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The statues of himself which he placed in this last place are among the largest
and finest known . At Bêt el - Walî at Kalábshî in Nubia he built a beautiful little
rock temple , on the walls of the court of which are some well executed sculptures
That they were of foreign extraction is certain , because the determinative placed
at the end of their names is that of a man from a foreign country b ; and the
people called Mā , of whom Nemart styles himself the prince , have been ...
In the twenty - first year of his reign news was brought to him that Tafnecht ,
prince of Saïs and Memphis , had revolted , that a league formed chiefly of
governors of towns had placed him at its head , and that all Lower Egypt was in
his hands .
From Memphis by EsarMemphis he marched to Thebes , and having plundered
the haddon . city , and placed the rule of the whole country under twenty
governors , some Assyrian , some Egyptian , he returned to Assyria laden with
When the troops returned to Egypt a rebellion broke out among them , Defection
and Apries sent Amāsis , an officer , to put it down ; but while of Amāsis , he was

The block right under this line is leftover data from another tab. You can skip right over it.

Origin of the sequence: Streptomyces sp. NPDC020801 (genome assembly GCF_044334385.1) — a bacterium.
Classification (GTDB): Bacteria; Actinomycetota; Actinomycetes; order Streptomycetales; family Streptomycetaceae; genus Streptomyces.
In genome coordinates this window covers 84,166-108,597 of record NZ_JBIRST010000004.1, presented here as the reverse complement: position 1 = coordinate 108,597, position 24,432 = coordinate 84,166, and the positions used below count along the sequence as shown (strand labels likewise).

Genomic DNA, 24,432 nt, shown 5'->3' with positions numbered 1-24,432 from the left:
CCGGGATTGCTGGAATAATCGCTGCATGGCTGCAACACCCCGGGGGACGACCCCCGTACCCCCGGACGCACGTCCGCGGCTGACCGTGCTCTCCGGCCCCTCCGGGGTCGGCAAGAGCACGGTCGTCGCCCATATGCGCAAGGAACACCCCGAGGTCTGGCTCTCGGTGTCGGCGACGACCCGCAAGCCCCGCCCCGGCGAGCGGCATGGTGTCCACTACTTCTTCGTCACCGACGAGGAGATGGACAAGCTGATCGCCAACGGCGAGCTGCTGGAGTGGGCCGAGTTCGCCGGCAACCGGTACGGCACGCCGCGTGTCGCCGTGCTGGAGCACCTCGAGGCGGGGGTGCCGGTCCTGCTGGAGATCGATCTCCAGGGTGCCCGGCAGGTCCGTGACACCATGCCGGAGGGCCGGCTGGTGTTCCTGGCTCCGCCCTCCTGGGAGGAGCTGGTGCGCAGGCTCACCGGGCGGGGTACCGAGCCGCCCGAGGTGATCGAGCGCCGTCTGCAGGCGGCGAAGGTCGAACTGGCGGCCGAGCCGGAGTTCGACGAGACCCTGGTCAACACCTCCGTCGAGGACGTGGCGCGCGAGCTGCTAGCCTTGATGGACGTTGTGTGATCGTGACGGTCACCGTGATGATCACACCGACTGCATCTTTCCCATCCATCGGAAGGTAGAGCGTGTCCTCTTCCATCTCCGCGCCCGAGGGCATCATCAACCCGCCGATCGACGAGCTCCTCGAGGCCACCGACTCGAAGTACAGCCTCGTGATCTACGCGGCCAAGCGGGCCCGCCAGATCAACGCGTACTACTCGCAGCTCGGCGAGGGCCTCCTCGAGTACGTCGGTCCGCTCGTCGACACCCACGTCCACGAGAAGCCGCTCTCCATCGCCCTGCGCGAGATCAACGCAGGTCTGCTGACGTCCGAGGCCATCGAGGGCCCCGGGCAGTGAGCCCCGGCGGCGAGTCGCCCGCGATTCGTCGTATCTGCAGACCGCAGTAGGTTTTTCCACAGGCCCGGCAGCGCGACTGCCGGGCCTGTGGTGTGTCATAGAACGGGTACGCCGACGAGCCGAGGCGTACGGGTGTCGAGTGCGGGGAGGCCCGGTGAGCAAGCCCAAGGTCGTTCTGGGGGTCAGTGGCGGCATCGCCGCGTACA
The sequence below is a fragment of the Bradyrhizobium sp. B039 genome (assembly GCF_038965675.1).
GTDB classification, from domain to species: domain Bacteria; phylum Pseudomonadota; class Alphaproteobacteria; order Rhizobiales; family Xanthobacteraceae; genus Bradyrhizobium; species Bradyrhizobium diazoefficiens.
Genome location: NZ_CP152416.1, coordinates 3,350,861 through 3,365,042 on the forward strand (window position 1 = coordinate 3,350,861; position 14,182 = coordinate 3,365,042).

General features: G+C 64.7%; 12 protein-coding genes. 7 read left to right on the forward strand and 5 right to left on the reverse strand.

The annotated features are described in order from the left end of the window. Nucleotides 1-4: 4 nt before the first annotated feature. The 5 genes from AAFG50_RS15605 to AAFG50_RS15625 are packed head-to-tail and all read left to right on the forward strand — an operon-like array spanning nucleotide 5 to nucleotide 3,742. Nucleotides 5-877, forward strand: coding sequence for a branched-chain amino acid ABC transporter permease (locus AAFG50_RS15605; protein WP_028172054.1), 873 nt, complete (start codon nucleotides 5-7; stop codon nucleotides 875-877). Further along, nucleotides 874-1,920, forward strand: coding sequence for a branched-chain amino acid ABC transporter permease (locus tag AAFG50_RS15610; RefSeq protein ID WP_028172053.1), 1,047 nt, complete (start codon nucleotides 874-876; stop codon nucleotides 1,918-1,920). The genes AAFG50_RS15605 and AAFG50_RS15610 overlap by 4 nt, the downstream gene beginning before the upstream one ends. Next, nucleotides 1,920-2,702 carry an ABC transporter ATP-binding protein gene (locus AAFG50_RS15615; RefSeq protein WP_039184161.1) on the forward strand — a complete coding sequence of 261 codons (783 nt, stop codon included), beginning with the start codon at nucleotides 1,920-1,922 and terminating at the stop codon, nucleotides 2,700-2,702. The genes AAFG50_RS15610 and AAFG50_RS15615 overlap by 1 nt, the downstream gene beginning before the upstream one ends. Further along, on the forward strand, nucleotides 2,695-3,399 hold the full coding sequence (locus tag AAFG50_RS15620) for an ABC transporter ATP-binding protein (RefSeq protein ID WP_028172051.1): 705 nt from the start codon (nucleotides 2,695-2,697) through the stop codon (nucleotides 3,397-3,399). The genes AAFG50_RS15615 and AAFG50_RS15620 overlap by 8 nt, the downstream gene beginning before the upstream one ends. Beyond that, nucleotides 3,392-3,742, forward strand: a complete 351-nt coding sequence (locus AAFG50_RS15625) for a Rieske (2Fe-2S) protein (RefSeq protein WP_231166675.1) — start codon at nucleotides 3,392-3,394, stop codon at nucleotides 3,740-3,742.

addressing the disaffected troops , a soldier placed a and defeat of Apries ...
What people are saying - Write a review
'The Mummy' is an amazing book because it's so much more than a description of how, why and when Ancient Egyptians preserved their dead. Look just through the contents and you'll be amazed at the range of material - as if Wallis Budge had emptied a sackful of knowledge for the learner to pick through. Because that's it's best use, a source book on Ancient Egypt - as long as you remember it's dated and some ideas rejected.
The first few pages introduce and include a list of the nomes (districts) in hieroglyphics and transcriptions. The pages on Egyptian chronology, as well as reviewing problems oof disagreement ammong both sources and scholars includes a useful list of rulers - although the real jewel here, following a good basic history, is a list of 2 of the 5 names available of Pharaohs (hieroglyphics & transcriptions); this is a must for any visitor to inscriptions in museums or Egypt itself. A clear history of the decipherment of hieroglyphics is followed by a useful list of hieroglyphs, useful that is for those looking at REAL inscriptions.Then the book gets into mummies IN DETAIL but beware as, for example when dealing with ushabti, Budge will throw at you a whole paragraph of (untranslated) hieroglyphics - after all, you did read everything before that, didn't you? Then anything and everything is on offer - stelae, coffins, draught-boards,the gods, graves, numbers ..... As I said above it is a book to dpp into and not to read from cover to cover. And that's why I give it 4 stars
PS It's by far the most USEFUL of my books on Ancient Egypt
Other editions - View all
The Mummy: Chapters on Egyptian Funereal Archaeology
Sir Ernest Alfred Wallis Budge
Limited preview - 1964